So Merck looks to have the market to itself for a while longer, but as the only DPP-IV drug on the market, they’re going to be under a good deal of scrutiny. The company has already had its share of post-launch cardiovascular nightmares; you’d think that they’re going to work hard to avoid any more. And now all we have to do is assure ourselves that the actions of the DPP-IV inhibitors are all through making GLP-1 last longer. Because even if you're selective for that one enzyme, it has a lot of other substrates. So the story may well swing back to the biochemical mechanism again before we're through.

Comments (19) + TrackBacks (0) | Category: Cardiovascular Disease | Diabetes and Obesity | Regulatory Affairs


COMMENTS

1. drug_hunter on March 17, 2009 9:57 AM writes...

Back around 2006-2007 or so, there was a fellow from Takeda (Syrrx at the time) on lots of the yahoo bulletin boards who was crowing about how great their compound was - much better than Merck's and all that. My gray hair told me his confidence was o'erweening ... sad when these things happen but hardly surprising. Diabetes is just as challenging as antibiotics, only you fail in a more spectacular (and expensive) fashion! And DPP4 is indeed a very messy mechanism with a lot still to be learned. Glad we steered clear of this one.

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2. darwin on March 17, 2009 10:10 AM writes...

As an ex-employee of Merck with few nice things to say about its culture, I have to give them credit for their aggressive development of Januvia. They characterized differences early on with their compound and pumped resources into fast tracking it through development. Unhealthy patient population with many complications and a growing unmet medical need which calls for prudent risk taking. It was pretty astonishing to see what a large company with capital can do when it wants to flex. Doesn't happen enough.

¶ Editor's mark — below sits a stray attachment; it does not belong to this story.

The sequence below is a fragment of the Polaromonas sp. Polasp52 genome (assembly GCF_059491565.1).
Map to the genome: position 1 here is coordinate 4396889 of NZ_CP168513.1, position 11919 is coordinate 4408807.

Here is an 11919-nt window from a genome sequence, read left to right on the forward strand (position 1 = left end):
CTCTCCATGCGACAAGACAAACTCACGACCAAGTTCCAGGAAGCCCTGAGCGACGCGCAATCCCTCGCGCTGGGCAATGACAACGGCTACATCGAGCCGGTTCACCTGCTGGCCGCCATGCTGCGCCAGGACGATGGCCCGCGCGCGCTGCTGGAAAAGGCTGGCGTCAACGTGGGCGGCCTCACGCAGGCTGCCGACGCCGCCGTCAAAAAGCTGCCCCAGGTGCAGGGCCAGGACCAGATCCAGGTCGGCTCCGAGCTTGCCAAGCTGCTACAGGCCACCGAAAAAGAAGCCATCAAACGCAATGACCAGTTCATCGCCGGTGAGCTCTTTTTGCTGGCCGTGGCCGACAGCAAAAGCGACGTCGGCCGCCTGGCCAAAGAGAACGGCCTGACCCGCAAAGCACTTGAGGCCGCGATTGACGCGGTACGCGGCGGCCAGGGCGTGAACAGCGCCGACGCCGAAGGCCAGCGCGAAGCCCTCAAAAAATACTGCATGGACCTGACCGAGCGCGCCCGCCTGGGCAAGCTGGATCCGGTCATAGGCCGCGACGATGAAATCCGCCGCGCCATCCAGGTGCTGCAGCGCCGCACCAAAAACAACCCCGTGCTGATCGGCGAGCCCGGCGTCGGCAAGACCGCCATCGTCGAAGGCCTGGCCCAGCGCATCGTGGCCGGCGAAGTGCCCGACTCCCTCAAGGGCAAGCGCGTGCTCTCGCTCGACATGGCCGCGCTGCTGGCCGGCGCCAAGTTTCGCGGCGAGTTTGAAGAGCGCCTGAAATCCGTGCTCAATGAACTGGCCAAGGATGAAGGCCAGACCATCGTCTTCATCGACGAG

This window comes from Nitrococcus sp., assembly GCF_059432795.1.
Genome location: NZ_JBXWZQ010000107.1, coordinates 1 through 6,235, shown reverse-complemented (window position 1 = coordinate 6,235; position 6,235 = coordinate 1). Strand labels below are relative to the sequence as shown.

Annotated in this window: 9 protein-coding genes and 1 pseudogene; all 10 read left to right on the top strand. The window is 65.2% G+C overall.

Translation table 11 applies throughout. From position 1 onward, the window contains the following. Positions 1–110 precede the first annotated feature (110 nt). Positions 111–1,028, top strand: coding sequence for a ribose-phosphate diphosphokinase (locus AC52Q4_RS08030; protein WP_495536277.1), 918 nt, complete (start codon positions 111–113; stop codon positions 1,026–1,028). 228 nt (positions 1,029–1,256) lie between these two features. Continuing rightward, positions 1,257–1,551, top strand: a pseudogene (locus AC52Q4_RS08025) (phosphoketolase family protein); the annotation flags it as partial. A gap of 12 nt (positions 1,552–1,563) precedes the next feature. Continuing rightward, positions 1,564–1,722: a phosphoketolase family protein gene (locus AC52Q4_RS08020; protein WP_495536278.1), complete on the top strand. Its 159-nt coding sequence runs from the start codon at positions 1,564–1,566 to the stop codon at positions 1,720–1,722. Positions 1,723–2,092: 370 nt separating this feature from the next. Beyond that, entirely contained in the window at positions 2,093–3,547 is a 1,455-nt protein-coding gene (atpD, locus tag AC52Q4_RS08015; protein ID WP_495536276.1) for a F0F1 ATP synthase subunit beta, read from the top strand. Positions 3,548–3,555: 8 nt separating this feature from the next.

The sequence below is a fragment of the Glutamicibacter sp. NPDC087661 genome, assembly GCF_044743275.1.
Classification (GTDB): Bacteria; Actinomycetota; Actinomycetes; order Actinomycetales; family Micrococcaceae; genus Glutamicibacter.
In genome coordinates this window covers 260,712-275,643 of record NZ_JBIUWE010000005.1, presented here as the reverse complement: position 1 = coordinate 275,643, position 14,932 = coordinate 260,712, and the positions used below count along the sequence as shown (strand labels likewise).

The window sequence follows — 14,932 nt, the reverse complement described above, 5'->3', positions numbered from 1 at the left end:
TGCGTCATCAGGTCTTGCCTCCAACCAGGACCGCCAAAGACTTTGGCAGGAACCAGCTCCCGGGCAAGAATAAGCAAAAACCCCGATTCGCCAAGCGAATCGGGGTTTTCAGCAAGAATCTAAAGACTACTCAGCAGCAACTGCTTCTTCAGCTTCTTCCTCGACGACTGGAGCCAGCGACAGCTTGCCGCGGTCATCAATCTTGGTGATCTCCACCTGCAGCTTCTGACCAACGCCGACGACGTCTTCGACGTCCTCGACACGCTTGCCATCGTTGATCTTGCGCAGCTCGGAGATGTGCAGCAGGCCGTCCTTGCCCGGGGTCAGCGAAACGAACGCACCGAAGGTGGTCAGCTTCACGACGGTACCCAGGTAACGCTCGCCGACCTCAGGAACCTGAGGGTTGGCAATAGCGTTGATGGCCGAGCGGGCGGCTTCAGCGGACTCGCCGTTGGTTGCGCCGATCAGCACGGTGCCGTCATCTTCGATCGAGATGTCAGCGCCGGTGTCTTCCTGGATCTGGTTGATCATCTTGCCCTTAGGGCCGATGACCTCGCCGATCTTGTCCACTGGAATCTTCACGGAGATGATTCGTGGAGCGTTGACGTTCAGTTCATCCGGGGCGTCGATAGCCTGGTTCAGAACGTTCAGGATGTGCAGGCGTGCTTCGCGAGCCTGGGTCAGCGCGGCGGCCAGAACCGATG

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3. Sili on March 17, 2009 10:25 AM writes...

DPP-IV is short for “dipeptidylpeptidase IV”, understandably, and we need a good abbreviation for it.
Le gasp!

Does that mean you call 2-ethanoyloxybenzoic acid Aspirin, too?

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4. MedChemMan on March 17, 2009 11:20 AM writes...

FDA has raised the safety bar, probably, due to the concerns on the CV safety of TZDs and also due to the following general reasons (http://www.fda.gov/bbs/topics/news/2008/new01928.html):
1)More than 23 million people in the U.S. have been diagnosed with type 2 diabetes or diabetes mellitus.
2)Patients with diabetes have a two- to four-times greater risk of heart disease than do their nondiabetic counterparts.
3)None of the currently approved antidiabetic therapies has been convincingly proven to reduce that risk.
4)Because diabetes often requires lifelong treatment, prescribers and patients need to know more about whether their antidiabetic therapies put patients at increased risk of heart attack.
It is now mandatory that the clincal trails for T2D should include assessment of CV risk. It remains to be seen whether Saxagliptin (another DPP-IV inhibitor, developed by BMS) will be approved in the near future. The path for developmental candidates like dapagliplozin (SGLT inhibitor) is also not going to be easy anymore.